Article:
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Colorado Springs Vegan Events Message Board › Should Vegans Eat Honey?

Should Vegans Eat Honey?

A former member
Post #: 2
Hey I am wondering if vegans should eat honey or not? I'm thinking not because vegans care about all living things and that counts bee's, right? but honey is soo good for you so I'm just kind of lost.
user 7165713
Colorado Springs, CO
Post #: 183
Honey is a controversial subject for some vegans. This is a good article to read (look towards the end specifically).


Tinya D.
user 7766271
Colorado Springs, CO
Post #: 5
Ahhh yes, a GREAT topic!

Albert Einstein once said...
“If the bee disappears from the surface of the earth, man would have no longer than four years to live.”

Do not forget for one moment that bees are responsible for the pollination of over ninety percent of the plants we eat. If we don’t have pollination, we don’t have plants, and if we don’t have plants…well, we don’t have food. Many species of bees are either now extinct or endangered by our actions, and this includes the bumblebee and the honeybee - the later species of course is exploited for honey and other derivatives.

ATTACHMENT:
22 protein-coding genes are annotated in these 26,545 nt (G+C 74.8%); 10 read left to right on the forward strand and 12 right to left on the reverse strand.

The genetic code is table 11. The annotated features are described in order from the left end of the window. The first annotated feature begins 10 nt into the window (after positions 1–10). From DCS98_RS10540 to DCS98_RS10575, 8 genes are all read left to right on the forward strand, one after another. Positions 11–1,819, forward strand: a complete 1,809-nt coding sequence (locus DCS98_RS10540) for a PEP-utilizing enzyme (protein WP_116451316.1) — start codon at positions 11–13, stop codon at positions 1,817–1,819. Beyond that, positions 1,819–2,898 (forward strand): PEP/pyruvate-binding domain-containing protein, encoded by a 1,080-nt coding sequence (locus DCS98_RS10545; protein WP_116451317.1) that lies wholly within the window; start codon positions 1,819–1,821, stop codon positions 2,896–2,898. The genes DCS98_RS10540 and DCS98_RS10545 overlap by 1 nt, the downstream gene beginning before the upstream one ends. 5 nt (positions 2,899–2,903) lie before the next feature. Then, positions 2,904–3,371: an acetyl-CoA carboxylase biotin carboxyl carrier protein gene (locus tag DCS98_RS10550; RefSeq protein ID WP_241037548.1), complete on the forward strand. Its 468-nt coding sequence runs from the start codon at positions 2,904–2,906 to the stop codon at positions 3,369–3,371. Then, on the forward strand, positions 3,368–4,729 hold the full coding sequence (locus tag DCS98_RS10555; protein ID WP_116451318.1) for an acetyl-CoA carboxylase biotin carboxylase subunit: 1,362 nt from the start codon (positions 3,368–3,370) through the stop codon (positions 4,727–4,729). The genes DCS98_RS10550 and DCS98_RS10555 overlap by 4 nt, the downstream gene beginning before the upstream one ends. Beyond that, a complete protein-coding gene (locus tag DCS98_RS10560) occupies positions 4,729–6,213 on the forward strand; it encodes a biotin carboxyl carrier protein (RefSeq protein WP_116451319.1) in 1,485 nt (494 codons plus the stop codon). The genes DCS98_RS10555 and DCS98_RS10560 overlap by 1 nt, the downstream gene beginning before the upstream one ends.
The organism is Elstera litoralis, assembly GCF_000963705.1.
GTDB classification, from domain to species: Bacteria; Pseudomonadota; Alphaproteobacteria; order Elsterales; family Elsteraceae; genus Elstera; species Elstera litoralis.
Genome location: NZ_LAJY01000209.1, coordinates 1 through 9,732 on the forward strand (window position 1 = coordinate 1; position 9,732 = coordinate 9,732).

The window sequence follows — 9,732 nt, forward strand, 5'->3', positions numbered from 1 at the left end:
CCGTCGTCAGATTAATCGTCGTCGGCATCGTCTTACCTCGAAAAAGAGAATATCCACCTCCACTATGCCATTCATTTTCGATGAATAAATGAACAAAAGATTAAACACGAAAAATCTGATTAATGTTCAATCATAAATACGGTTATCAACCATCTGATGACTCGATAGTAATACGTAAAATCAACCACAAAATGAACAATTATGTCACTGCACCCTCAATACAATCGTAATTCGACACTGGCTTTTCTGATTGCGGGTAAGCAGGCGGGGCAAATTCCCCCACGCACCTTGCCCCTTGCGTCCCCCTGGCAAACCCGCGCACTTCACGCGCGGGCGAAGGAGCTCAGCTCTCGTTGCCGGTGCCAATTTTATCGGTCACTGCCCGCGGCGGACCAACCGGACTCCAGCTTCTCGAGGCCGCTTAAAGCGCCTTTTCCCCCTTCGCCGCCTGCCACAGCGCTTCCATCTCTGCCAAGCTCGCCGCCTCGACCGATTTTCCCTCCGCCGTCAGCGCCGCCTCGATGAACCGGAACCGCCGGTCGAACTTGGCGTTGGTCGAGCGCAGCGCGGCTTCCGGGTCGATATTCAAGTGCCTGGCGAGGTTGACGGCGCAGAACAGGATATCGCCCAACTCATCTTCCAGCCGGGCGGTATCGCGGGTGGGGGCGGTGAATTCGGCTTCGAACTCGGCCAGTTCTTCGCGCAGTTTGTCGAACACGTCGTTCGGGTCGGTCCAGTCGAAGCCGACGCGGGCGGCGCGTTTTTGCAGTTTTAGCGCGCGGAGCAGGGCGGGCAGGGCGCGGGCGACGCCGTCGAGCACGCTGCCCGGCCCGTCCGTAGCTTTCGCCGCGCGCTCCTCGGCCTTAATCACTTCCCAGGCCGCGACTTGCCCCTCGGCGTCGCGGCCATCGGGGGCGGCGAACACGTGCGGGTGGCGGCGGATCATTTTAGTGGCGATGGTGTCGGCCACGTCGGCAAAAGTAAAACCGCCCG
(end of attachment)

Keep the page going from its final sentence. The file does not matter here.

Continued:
We should consider protecting our bees rather than exploiting them.
Kaiserslautern, DE
Post #: 154
We are all on different journeys. Once doing your research, you'll hopefully find what feels right for you. Honey certainly does have some nutritional value (power packed). If you choose to omit honey, the nutrients and energy can easily be found in a healthy, well-rounded plant based lifestyle.
If it's the sweetness you are craving then there are alternatives (like pure maple syrup, brown rice syrup, stevia). We have chosen to stay away from Agave (that's another story). As for most sweeteners, there is no nutritional need for them.
Vegans will typically avoid honey with the intent of not supporting the exploitation of bees. However, a lot of fruits, vegetables, nuts, beans, etc. consumed by vegans would not be available without the necessary work (and some might say here, exploitation) of bees.
Ultimately, the best advice I have received is "do what you can and don't resign to doing nothing at all".

List of crops pollinated by bees:­
Ann V S.
Morrison, CO
Post #: 481
I agree with doing the very best we can. The good thing is, I have seen it getting easier and easier to live a healthy plantbased lifestyle, since going vegan 18 years ago. There is so much science to support it and so many more doctors working to promote it. Lucky for us, but even more lucky for the animals!

After asking a few of my vegan nutritionist, dietician and doctor friends about it, I am told if I must eat sweetener, agave nectar is a good, lower glycemic choice. The honey and sugar industry, would prefer we not think so. Honey is very high glycemic. It's meant to be high energy bee food, which they need to buzz around very fast. We humans don't need it. Kind regards!
A former member
Post #: 17